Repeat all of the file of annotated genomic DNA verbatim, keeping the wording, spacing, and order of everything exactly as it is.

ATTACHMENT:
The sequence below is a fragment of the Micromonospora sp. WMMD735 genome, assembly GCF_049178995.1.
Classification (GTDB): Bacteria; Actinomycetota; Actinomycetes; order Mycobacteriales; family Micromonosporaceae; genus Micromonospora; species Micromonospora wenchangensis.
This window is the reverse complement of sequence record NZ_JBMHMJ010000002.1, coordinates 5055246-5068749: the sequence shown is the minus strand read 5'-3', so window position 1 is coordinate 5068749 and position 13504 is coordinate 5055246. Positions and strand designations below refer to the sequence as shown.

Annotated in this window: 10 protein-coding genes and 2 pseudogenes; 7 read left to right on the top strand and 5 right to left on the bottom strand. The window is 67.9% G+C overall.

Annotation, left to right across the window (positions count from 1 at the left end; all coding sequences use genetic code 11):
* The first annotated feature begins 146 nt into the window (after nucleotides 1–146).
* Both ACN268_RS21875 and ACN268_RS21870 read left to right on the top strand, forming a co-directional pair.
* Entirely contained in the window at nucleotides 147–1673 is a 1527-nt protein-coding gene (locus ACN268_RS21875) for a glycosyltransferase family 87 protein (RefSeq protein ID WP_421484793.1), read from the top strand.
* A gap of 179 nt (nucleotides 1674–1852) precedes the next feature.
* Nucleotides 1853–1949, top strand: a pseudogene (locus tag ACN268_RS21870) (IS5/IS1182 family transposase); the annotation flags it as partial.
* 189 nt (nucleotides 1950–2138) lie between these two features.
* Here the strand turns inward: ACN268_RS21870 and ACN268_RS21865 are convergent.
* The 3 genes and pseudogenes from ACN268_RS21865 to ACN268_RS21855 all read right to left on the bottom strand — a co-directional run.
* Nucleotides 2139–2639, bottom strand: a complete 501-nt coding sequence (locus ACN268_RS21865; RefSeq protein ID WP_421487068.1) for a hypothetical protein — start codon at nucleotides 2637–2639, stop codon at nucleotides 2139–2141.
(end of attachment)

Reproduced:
The sequence below is a fragment of the Micromonospora sp. WMMD735 genome, assembly GCF_049178995.1.
Classification (GTDB): Bacteria; Actinomycetota; Actinomycetes; order Mycobacteriales; family Micromonosporaceae; genus Micromonospora; species Micromonospora wenchangensis.
This window is the reverse complement of sequence record NZ_JBMHMJ010000002.1, coordinates 5055246-5068749: the sequence shown is the minus strand read 5'-3', so window position 1 is coordinate 5068749 and position 13504 is coordinate 5055246. Positions and strand designations below refer to the sequence as shown.

Annotated in this window: 10 protein-coding genes and 2 pseudogenes; 7 read left to right on the top strand and 5 right to left on the bottom strand. The window is 67.9% G+C overall.

Annotation, left to right across the window (positions count from 1 at the left end; all coding sequences use genetic code 11):
* The first annotated feature begins 146 nt into the window (after nucleotides 1–146).
* Both ACN268_RS21875 and ACN268_RS21870 read left to right on the top strand, forming a co-directional pair.
* Entirely contained in the window at nucleotides 147–1673 is a 1527-nt protein-coding gene (locus ACN268_RS21875) for a glycosyltransferase family 87 protein (RefSeq protein ID WP_421484793.1), read from the top strand.
* A gap of 179 nt (nucleotides 1674–1852) precedes the next feature.
* Nucleotides 1853–1949, top strand: a pseudogene (locus tag ACN268_RS21870) (IS5/IS1182 family transposase); the annotation flags it as partial.
* 189 nt (nucleotides 1950–2138) lie between these two features.
* Here the strand turns inward: ACN268_RS21870 and ACN268_RS21865 are convergent.
* The 3 genes and pseudogenes from ACN268_RS21865 to ACN268_RS21855 all read right to left on the bottom strand — a co-directional run.
* Nucleotides 2139–2639, bottom strand: a complete 501-nt coding sequence (locus ACN268_RS21865; RefSeq protein ID WP_421487068.1) for a hypothetical protein — start codon at nucleotides 2637–2639, stop codon at nucleotides 2139–2141.